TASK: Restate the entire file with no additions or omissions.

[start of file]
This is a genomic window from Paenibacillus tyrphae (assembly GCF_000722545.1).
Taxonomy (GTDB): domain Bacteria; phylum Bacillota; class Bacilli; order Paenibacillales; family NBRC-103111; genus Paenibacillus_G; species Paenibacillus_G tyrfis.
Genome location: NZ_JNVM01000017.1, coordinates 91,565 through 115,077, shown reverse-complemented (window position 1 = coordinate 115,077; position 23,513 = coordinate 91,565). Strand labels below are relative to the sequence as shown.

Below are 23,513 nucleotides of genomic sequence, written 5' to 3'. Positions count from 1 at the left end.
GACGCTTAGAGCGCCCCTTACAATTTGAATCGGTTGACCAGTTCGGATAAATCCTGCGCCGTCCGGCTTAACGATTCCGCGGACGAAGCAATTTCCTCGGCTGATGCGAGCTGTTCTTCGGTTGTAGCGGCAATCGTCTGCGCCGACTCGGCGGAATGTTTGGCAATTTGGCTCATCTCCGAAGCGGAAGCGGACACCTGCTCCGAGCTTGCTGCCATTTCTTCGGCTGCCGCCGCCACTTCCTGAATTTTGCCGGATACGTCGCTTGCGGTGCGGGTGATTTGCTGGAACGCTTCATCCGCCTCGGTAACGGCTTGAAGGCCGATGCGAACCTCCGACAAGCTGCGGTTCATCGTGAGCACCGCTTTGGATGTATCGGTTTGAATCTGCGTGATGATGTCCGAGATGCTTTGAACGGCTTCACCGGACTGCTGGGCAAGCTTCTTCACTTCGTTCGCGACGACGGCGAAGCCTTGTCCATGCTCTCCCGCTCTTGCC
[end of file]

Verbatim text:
This is a genomic window from Paenibacillus tyrphae (assembly GCF_000722545.1).
Taxonomy (GTDB): domain Bacteria; phylum Bacillota; class Bacilli; order Paenibacillales; family NBRC-103111; genus Paenibacillus_G; species Paenibacillus_G tyrfis.
Genome location: NZ_JNVM01000017.1, coordinates 91,565 through 115,077, shown reverse-complemented (window position 1 = coordinate 115,077; position 23,513 = coordinate 91,565). Strand labels below are relative to the sequence as shown.

Below are 23,513 nucleotides of genomic sequence, written 5' to 3'. Positions count from 1 at the left end.
GACGCTTAGAGCGCCCCTTACAATTTGAATCGGTTGACCAGTTCGGATAAATCCTGCGCCGTCCGGCTTAACGATTCCGCGGACGAAGCAATTTCCTCGGCTGATGCGAGCTGTTCTTCGGTTGTAGCGGCAATCGTCTGCGCCGACTCGGCGGAATGTTTGGCAATTTGGCTCATCTCCGAAGCGGAAGCGGACACCTGCTCCGAGCTTGCTGCCATTTCTTCGGCTGCCGCCGCCACTTCCTGAATTTTGCCGGATACGTCGCTTGCGGTGCGGGTGATTTGCTGGAACGCTTCATCCGCCTCGGTAACGGCTTGAAGGCCGATGCGAACCTCCGACAAGCTGCGGTTCATCGTGAGCACCGCTTTGGATGTATCGGTTTGAATCTGCGTGATGATGTCCGAGATGCTTTGAACGGCTTCACCGGACTGCTGGGCAAGCTTCTTCACTTCGTTCGCGACGACGGCGAAGCCTTGTCCATGCTCTCCCGCTCTTGCC